The Cathedral Basilica of St. James the Apostle was built by the citizens of the Szczecin city and modeled after the Church of St. Mary in Lübeck. It is the largest church in Pomerania and for many years after the reformation was part of the Pomeranian Evangelical Church, but since World War II and the handing over of Stettin to Poland it has been rebuilt as a Roman Catholic cathedral.
The church was established in 1187 and the Romanesque-style building was completed in the 14th century. One of its two towers collapsed during a storm in 1456 and destroyed part of the church. Reconstruction lasted until 1503 and the entire church was remodeled based on a single-tower hall church design.
The church was destroyed again in 1677 during the Scanian War and rebuilt between 1690 and 1693 in the Baroque style. In 1893, the church was remodeled again however, the west tower collapsed during a storm in 1894 and had to be rebuilt. This remodeling was completed in 1901 leaving the church with a spire of 119 meters.
Air raids on the night of 16 August 1944 during World War II resulted in collapse of the spire added in 1901 and extensive damage to other parts of the building. The north wall, all altars and artworks inside were destroyed by the bombs and ensuing fire. Following the war, government officials were reluctant to allow reconstruction of the church however, a heritage conservator pointed out that demolition of the remaining structure would be more costly than rebuilding it. In 1971, work began on the church and continued for three years. The north wall was reconstructed in a modern style which did not harmonize with the rest of the building and the tower was stabilized, but the spire was not rebuilt. Instead, the tower was capped with a short hip roof or pyramid roof resulting in a height of 60 meters.
In 2006, another renovation commenced which saw new heating systems and flooring installed. Organs, to replace those removed before the World War II bombing and never recovered, were constructed and the tower was strengthened so it could support a redesigned spire. In 2010, a new, neo-baroque Flèche has been constructed. Today, the church serves as the cathedral of the Roman Catholic Archdiocese of Szczecin.References:
Cathedral makes a big impression, and certainly this is one of the monuments of Szczecin, which necessarily must see. At the same time, without a doubt, it is worth to taste the local dishes, like the delicious goose, reported in the aforementioned Dana Hotel :)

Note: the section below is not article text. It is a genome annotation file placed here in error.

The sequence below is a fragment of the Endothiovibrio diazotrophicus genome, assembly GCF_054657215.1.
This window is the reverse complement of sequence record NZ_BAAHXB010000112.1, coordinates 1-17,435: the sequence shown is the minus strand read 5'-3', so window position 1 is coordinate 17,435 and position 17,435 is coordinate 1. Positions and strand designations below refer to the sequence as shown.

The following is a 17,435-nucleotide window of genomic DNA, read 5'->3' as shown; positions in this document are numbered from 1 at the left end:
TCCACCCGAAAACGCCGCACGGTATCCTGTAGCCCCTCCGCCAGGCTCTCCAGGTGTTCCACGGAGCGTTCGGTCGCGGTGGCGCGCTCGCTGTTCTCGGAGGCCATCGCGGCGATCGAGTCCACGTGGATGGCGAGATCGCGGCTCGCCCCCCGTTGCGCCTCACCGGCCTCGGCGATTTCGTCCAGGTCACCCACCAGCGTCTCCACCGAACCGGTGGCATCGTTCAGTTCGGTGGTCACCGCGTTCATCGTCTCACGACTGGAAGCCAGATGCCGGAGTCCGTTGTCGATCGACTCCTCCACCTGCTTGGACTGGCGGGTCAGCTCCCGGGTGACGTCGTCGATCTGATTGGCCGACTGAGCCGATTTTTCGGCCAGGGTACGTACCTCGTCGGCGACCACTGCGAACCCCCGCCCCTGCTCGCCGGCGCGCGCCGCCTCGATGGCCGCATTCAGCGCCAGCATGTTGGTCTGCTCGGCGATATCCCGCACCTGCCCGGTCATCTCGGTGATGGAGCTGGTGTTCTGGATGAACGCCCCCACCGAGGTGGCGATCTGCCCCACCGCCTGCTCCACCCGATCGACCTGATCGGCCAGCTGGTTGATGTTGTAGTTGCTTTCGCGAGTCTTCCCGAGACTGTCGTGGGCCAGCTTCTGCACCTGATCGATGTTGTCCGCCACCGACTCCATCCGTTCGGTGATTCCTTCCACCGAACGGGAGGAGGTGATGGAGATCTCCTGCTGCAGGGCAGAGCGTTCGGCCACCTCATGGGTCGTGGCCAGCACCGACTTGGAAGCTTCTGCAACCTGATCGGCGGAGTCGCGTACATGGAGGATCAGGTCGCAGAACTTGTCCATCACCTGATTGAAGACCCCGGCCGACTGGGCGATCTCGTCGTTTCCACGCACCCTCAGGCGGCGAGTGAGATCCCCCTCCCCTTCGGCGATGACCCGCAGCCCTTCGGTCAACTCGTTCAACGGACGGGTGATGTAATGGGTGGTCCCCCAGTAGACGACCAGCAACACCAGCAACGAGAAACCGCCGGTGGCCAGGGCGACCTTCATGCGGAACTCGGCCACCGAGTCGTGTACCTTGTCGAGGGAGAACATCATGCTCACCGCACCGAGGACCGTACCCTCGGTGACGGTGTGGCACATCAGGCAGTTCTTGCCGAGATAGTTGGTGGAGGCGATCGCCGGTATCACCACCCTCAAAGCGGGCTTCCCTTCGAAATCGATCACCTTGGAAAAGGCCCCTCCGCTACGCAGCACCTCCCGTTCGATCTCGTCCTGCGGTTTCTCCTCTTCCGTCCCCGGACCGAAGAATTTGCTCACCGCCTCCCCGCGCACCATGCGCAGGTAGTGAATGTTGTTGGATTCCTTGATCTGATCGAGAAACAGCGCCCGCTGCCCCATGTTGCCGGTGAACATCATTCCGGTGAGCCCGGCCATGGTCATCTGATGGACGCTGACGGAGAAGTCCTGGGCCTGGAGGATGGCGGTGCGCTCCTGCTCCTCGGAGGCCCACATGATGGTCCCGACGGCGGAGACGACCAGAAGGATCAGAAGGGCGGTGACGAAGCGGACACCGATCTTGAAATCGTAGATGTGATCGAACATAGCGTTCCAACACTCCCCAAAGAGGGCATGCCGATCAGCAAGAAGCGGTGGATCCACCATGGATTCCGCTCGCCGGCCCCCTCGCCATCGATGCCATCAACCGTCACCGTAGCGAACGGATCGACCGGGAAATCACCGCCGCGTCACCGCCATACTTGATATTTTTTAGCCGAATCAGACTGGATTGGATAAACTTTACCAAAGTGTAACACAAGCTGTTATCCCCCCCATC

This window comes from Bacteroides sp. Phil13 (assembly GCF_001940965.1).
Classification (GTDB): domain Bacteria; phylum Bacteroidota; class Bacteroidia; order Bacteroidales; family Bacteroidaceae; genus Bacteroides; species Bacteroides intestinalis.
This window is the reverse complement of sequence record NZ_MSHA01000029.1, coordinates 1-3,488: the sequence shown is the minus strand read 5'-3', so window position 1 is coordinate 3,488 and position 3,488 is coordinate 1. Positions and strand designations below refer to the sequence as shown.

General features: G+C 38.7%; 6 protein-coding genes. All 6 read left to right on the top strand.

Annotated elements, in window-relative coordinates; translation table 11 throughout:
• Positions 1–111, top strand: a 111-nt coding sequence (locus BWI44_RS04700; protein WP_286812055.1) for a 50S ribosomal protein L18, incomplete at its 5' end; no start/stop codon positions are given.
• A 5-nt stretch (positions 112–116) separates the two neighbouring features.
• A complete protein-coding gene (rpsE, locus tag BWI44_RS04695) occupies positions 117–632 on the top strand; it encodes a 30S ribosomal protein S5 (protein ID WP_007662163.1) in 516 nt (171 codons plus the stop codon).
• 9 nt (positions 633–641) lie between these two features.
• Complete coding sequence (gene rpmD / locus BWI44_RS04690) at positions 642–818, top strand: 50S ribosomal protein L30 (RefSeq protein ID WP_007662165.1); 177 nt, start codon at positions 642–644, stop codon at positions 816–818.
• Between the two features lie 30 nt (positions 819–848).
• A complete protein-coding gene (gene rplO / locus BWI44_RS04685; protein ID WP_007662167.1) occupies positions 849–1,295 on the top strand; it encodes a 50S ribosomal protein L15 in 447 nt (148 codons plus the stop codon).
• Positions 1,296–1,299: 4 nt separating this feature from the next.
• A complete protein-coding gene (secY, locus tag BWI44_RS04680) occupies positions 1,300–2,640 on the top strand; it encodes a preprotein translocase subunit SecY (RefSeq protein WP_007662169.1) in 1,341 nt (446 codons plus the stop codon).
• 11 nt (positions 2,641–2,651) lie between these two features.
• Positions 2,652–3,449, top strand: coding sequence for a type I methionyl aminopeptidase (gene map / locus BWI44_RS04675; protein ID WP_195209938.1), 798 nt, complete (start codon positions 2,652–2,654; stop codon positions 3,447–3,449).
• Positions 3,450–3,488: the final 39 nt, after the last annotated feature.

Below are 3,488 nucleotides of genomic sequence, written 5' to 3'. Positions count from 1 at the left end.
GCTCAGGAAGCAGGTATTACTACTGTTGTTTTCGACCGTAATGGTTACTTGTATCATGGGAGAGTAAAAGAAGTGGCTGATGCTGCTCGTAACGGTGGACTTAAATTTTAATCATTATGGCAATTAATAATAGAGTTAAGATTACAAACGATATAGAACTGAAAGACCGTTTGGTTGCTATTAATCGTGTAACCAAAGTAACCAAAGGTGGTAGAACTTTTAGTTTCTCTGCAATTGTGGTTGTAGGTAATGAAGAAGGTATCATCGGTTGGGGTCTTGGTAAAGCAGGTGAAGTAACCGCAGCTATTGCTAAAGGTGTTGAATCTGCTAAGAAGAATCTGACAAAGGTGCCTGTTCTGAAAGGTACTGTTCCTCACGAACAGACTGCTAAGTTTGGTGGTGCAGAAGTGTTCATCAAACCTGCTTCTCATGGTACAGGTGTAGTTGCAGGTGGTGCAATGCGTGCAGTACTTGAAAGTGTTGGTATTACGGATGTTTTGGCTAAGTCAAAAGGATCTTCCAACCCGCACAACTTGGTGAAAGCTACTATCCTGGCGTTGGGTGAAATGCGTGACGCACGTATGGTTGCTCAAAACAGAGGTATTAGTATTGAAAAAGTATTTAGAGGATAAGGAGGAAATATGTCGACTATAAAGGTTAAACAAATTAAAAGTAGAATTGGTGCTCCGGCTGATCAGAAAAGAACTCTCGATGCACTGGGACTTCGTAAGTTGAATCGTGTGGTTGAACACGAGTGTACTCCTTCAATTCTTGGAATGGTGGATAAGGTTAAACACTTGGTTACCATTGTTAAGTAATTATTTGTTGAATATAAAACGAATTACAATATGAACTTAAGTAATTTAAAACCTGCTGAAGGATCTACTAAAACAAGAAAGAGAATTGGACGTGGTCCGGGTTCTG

Certainly in Szczecin we can find much more so monumental buildings, like the Castle of the Pomeranian Dukes. I love the city for such monuments and places like the Dana Hotel, where you can perfectly relax and taste the unique cuisine of autumn menu.
Glimmingehus is the best preserved medieval stronghold in Scandinavia. It was built 1499-1506, during an era when Scania formed a vital part of Denmark, and contains many defensive arrangements of the era, such as parapets, false doors and dead-end corridors, 'murder-holes' for pouring boiling pitch over the attackers, moats, drawbridges and various other forms of death traps to surprise trespassers and protect the nobles against peasant uprisings. The lower part of the castle's stone walls are 2.4 meters (94 inches) thick and the upper part 1.8 meters (71 inches).
Construction was started in 1499 by the Danish knight Jens Holgersen Ulfstand and stone-cutter-mason and architect Adam van Düren, a North German master who also worked on Lund Cathedral. Construction was completed in 1506.
Ulfstand was a councillor, nobleman and admiral serving under John I of Denmark and many objects have been uncovered during archeological excavations that demonstrate the extravagant lifestyle of the knight's family at Glimmingehus up until Ulfstand's death in 1523. Some of the most expensive objects for sale in Europe during this period, such as Venetian glass, painted glass from the Rhine district and Spanish ceramics have been found here. Evidence of the family's wealth can also be seen inside the stone fortress, where everyday comforts for the knight's family included hot air channels in the walls and bench seats in the window recesses. Although considered comfortable for its period, it has also been argued that Glimmingehus was an expression of "Knighthood nostalgia" and not considered opulent or progressive enough even to the knight's contemporaries and especially not to later generations of the Scanian nobility. Glimmingehus is thought to have served as a residential castle for only a few generations before being transformed into a storage facility for grain.
An order from Charles XI to the administrators of the Swedish dominion of Scania in 1676 to demolish the castle, in order to ensure that it would not fall into the hands of the Danish king during the Scanian War, could not be executed. A first attempt, in which 20 Scanian farmers were ordered to assist, proved unsuccessful. An additional force of 130 men were sent to Glimmingehus to execute the order in a second attempt. However, before they could carry out the order, a Danish-Dutch naval division arrived in Ystad, and the Swedes had to abandon the demolition attempts. Throughout the 18th century the castle was used as deposit for agricultural produce and in 1924 it was donated to the Swedish state. Today it is administered by the Swedish National Heritage Board.
On site there is a museum, medieval kitchen, shop and restaurant and coffee house. During summer time there are several guided tours daily. In local folklore, the castle is described as haunted by multiple ghosts and the tradition of storytelling inspired by the castle is continued in the summer events at the castle called "Strange stories and terrifying tales".